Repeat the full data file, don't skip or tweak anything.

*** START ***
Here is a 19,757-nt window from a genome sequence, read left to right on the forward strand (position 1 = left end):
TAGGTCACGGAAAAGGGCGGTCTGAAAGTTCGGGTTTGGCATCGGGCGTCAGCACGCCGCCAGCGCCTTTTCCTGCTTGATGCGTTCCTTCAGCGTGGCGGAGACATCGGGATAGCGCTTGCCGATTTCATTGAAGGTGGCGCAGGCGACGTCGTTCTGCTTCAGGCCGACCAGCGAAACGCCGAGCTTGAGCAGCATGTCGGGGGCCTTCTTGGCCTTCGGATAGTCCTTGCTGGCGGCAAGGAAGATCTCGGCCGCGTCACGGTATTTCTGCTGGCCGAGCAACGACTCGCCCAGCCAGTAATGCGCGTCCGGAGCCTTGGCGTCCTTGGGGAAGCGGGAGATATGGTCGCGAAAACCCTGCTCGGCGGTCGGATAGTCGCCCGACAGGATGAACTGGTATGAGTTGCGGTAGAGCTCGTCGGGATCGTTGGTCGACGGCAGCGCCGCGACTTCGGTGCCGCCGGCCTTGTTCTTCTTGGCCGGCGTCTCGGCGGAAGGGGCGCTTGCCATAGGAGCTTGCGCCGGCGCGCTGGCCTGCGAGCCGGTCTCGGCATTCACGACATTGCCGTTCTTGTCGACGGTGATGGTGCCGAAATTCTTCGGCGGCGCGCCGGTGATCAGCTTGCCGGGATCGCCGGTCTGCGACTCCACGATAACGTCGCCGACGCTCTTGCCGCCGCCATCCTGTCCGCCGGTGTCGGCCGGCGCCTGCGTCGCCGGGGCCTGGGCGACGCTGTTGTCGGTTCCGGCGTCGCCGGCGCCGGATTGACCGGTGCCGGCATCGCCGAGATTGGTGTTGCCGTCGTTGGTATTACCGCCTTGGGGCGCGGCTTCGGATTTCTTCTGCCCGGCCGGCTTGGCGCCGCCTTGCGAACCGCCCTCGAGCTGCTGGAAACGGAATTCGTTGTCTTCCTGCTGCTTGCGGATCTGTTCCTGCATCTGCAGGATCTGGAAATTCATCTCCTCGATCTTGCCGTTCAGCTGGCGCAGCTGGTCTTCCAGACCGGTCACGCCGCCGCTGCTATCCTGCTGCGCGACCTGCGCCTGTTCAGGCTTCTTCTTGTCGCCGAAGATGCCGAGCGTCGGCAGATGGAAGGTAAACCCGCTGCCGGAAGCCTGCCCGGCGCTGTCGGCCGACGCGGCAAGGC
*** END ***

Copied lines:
Here is a 19,757-nt window from a genome sequence, read left to right on the forward strand (position 1 = left end):
TAGGTCACGGAAAAGGGCGGTCTGAAAGTTCGGGTTTGGCATCGGGCGTCAGCACGCCGCCAGCGCCTTTTCCTGCTTGATGCGTTCCTTCAGCGTGGCGGAGACATCGGGATAGCGCTTGCCGATTTCATTGAAGGTGGCGCAGGCGACGTCGTTCTGCTTCAGGCCGACCAGCGAAACGCCGAGCTTGAGCAGCATGTCGGGGGCCTTCTTGGCCTTCGGATAGTCCTTGCTGGCGGCAAGGAAGATCTCGGCCGCGTCACGGTATTTCTGCTGGCCGAGCAACGACTCGCCCAGCCAGTAATGCGCGTCCGGAGCCTTGGCGTCCTTGGGGAAGCGGGAGATATGGTCGCGAAAACCCTGCTCGGCGGTCGGATAGTCGCCCGACAGGATGAACTGGTATGAGTTGCGGTAGAGCTCGTCGGGATCGTTGGTCGACGGCAGCGCCGCGACTTCGGTGCCGCCGGCCTTGTTCTTCTTGGCCGGCGTCTCGGCGGAAGGGGCGCTTGCCATAGGAGCTTGCGCCGGCGCGCTGGCCTGCGAGCCGGTCTCGGCATTCACGACATTGCCGTTCTTGTCGACGGTGATGGTGCCGAAATTCTTCGGCGGCGCGCCGGTGATCAGCTTGCCGGGATCGCCGGTCTGCGACTCCACGATAACGTCGCCGACGCTCTTGCCGCCGCCATCCTGTCCGCCGGTGTCGGCCGGCGCCTGCGTCGCCGGGGCCTGGGCGACGCTGTTGTCGGTTCCGGCGTCGCCGGCGCCGGATTGACCGGTGCCGGCATCGCCGAGATTGGTGTTGCCGTCGTTGGTATTACCGCCTTGGGGCGCGGCTTCGGATTTCTTCTGCCCGGCCGGCTTGGCGCCGCCTTGCGAACCGCCCTCGAGCTGCTGGAAACGGAATTCGTTGTCTTCCTGCTGCTTGCGGATCTGTTCCTGCATCTGCAGGATCTGGAAATTCATCTCCTCGATCTTGCCGTTCAGCTGGCGCAGCTGGTCTTCCAGACCGGTCACGCCGCCGCTGCTATCCTGCTGCGCGACCTGCGCCTGTTCAGGCTTCTTCTTGTCGCCGAAGATGCCGAGCGTCGGCAGATGGAAGGTAAACCCGCTGCCGGAAGCCTGCCCGGCGCTGTCGGCCGACGCGGCAAGGC